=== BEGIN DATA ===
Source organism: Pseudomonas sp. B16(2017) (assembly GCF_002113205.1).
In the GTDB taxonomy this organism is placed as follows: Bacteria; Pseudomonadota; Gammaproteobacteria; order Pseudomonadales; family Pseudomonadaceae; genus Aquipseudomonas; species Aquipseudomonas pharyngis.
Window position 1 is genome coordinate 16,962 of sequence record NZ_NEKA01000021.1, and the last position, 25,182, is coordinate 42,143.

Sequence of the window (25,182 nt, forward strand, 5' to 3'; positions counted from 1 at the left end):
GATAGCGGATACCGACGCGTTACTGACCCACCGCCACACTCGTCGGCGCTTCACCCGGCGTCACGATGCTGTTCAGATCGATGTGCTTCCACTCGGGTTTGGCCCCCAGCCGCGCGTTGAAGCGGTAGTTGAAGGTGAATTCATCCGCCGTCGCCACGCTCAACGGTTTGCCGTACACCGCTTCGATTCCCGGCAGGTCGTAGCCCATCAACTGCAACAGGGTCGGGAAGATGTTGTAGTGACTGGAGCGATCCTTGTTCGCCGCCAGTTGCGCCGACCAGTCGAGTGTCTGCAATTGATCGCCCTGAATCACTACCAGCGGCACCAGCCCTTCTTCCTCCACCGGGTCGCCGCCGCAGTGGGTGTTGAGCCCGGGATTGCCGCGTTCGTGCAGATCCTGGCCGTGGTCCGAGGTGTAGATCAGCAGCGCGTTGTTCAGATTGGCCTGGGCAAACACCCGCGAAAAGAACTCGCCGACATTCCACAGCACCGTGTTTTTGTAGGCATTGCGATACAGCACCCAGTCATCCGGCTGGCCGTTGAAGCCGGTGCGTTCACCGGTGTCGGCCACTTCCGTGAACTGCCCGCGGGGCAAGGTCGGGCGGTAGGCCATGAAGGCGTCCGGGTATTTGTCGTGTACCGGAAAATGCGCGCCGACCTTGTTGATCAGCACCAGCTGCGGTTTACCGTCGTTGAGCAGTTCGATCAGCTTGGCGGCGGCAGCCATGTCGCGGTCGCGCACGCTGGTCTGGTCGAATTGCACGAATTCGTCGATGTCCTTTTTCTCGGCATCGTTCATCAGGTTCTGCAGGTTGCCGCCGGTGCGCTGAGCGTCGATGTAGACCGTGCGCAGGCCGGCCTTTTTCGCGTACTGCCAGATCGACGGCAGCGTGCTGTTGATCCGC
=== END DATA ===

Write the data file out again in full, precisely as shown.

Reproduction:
Source organism: Pseudomonas sp. B16(2017) (assembly GCF_002113205.1).
In the GTDB taxonomy this organism is placed as follows: Bacteria; Pseudomonadota; Gammaproteobacteria; order Pseudomonadales; family Pseudomonadaceae; genus Aquipseudomonas; species Aquipseudomonas pharyngis.
Window position 1 is genome coordinate 16,962 of sequence record NZ_NEKA01000021.1, and the last position, 25,182, is coordinate 42,143.

Sequence of the window (25,182 nt, forward strand, 5' to 3'; positions counted from 1 at the left end):
GATAGCGGATACCGACGCGTTACTGACCCACCGCCACACTCGTCGGCGCTTCACCCGGCGTCACGATGCTGTTCAGATCGATGTGCTTCCACTCGGGTTTGGCCCCCAGCCGCGCGTTGAAGCGGTAGTTGAAGGTGAATTCATCCGCCGTCGCCACGCTCAACGGTTTGCCGTACACCGCTTCGATTCCCGGCAGGTCGTAGCCCATCAACTGCAACAGGGTCGGGAAGATGTTGTAGTGACTGGAGCGATCCTTGTTCGCCGCCAGTTGCGCCGACCAGTCGAGTGTCTGCAATTGATCGCCCTGAATCACTACCAGCGGCACCAGCCCTTCTTCCTCCACCGGGTCGCCGCCGCAGTGGGTGTTGAGCCCGGGATTGCCGCGTTCGTGCAGATCCTGGCCGTGGTCCGAGGTGTAGATCAGCAGCGCGTTGTTCAGATTGGCCTGGGCAAACACCCGCGAAAAGAACTCGCCGACATTCCACAGCACCGTGTTTTTGTAGGCATTGCGATACAGCACCCAGTCATCCGGCTGGCCGTTGAAGCCGGTGCGTTCACCGGTGTCGGCCACTTCCGTGAACTGCCCGCGGGGCAAGGTCGGGCGGTAGGCCATGAAGGCGTCCGGGTATTTGTCGTGTACCGGAAAATGCGCGCCGACCTTGTTGATCAGCACCAGCTGCGGTTTACCGTCGTTGAGCAGTTCGATCAGCTTGGCGGCGGCAGCCATGTCGCGGTCGCGCACGCTGGTCTGGTCGAATTGCACGAATTCGTCGATGTCCTTTTTCTCGGCATCGTTCATCAGGTTCTGCAGGTTGCCGCCGGTGCGCTGAGCGTCGATGTAGACCGTGCGCAGGCCGGCCTTTTTCGCGTACTGCCAGATCGACGGCAGCGTGCTGTTGATCCGC